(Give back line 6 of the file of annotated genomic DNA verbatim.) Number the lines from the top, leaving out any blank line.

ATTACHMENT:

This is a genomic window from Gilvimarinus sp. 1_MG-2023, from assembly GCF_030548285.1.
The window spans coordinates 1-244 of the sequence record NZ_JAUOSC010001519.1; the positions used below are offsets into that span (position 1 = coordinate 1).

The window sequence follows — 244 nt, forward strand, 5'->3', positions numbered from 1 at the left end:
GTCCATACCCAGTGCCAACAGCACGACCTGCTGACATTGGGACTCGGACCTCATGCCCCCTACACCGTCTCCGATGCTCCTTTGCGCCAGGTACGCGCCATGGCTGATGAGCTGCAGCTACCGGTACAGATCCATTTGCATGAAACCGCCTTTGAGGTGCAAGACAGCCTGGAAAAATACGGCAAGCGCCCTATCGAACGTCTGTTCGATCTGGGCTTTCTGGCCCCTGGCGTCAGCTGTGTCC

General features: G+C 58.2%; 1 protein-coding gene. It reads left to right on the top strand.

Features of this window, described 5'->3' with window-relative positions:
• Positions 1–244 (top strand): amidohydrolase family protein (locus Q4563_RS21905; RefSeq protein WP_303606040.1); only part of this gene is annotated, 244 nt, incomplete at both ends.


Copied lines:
Features of this window, described 5'->3' with window-relative positions: